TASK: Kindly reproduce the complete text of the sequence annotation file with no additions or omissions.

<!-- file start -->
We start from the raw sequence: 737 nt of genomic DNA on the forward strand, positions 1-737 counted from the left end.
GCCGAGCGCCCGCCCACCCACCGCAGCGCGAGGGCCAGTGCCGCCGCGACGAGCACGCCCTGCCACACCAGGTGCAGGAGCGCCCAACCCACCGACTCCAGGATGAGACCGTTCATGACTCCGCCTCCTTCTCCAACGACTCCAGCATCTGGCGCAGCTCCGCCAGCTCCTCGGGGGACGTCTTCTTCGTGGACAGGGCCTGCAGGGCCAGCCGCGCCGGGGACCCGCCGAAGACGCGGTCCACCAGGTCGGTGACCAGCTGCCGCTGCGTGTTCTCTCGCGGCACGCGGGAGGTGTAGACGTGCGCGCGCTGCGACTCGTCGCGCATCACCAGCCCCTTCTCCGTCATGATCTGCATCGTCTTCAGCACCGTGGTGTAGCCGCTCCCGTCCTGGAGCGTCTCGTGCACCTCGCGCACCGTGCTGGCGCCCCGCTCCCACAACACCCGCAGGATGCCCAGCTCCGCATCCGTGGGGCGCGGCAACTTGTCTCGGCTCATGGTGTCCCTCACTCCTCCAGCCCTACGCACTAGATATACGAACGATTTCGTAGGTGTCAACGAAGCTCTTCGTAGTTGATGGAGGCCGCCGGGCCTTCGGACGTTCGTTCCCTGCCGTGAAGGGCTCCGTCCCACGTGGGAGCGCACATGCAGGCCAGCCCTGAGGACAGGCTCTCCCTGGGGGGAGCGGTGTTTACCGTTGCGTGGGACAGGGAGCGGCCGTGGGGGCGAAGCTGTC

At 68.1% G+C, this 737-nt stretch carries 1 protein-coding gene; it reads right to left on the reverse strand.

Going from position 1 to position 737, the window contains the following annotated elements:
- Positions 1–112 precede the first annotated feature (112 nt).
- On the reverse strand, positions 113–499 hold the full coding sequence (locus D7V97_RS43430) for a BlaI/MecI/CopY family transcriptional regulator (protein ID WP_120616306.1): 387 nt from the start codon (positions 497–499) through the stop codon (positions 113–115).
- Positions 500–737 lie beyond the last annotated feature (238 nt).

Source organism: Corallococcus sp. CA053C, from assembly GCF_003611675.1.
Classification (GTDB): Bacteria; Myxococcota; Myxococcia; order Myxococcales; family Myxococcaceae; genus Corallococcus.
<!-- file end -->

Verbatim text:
We start from the raw sequence: 737 nt of genomic DNA on the forward strand, positions 1-737 counted from the left end.
GCCGAGCGCCCGCCCACCCACCGCAGCGCGAGGGCCAGTGCCGCCGCGACGAGCACGCCCTGCCACACCAGGTGCAGGAGCGCCCAACCCACCGACTCCAGGATGAGACCGTTCATGACTCCGCCTCCTTCTCCAACGACTCCAGCATCTGGCGCAGCTCCGCCAGCTCCTCGGGGGACGTCTTCTTCGTGGACAGGGCCTGCAGGGCCAGCCGCGCCGGGGACCCGCCGAAGACGCGGTCCACCAGGTCGGTGACCAGCTGCCGCTGCGTGTTCTCTCGCGGCACGCGGGAGGTGTAGACGTGCGCGCGCTGCGACTCGTCGCGCATCACCAGCCCCTTCTCCGTCATGATCTGCATCGTCTTCAGCACCGTGGTGTAGCCGCTCCCGTCCTGGAGCGTCTCGTGCACCTCGCGCACCGTGCTGGCGCCCCGCTCCCACAACACCCGCAGGATGCCCAGCTCCGCATCCGTGGGGCGCGGCAACTTGTCTCGGCTCATGGTGTCCCTCACTCCTCCAGCCCTACGCACTAGATATACGAACGATTTCGTAGGTGTCAACGAAGCTCTTCGTAGTTGATGGAGGCCGCCGGGCCTTCGGACGTTCGTTCCCTGCCGTGAAGGGCTCCGTCCCACGTGGGAGCGCACATGCAGGCCAGCCCTGAGGACAGGCTCTCCCTGGGGGGAGCGGTGTTTACCGTTGCGTGGGACAGGGAGCGGCCGTGGGGGCGAAGCTGTC

At 68.1% G+C, this 737-nt stretch carries 1 protein-coding gene; it reads right to left on the reverse strand.

Going from position 1 to position 737, the window contains the following annotated elements:
- Positions 1–112 precede the first annotated feature (112 nt).
- On the reverse strand, positions 113–499 hold the full coding sequence (locus D7V97_RS43430) for a BlaI/MecI/CopY family transcriptional regulator (protein ID WP_120616306.1): 387 nt from the start codon (positions 497–499) through the stop codon (positions 113–115).
- Positions 500–737 lie beyond the last annotated feature (238 nt).

Source organism: Corallococcus sp. CA053C, from assembly GCF_003611675.1.
Classification (GTDB): Bacteria; Myxococcota; Myxococcia; order Myxococcales; family Myxococcaceae; genus Corallococcus.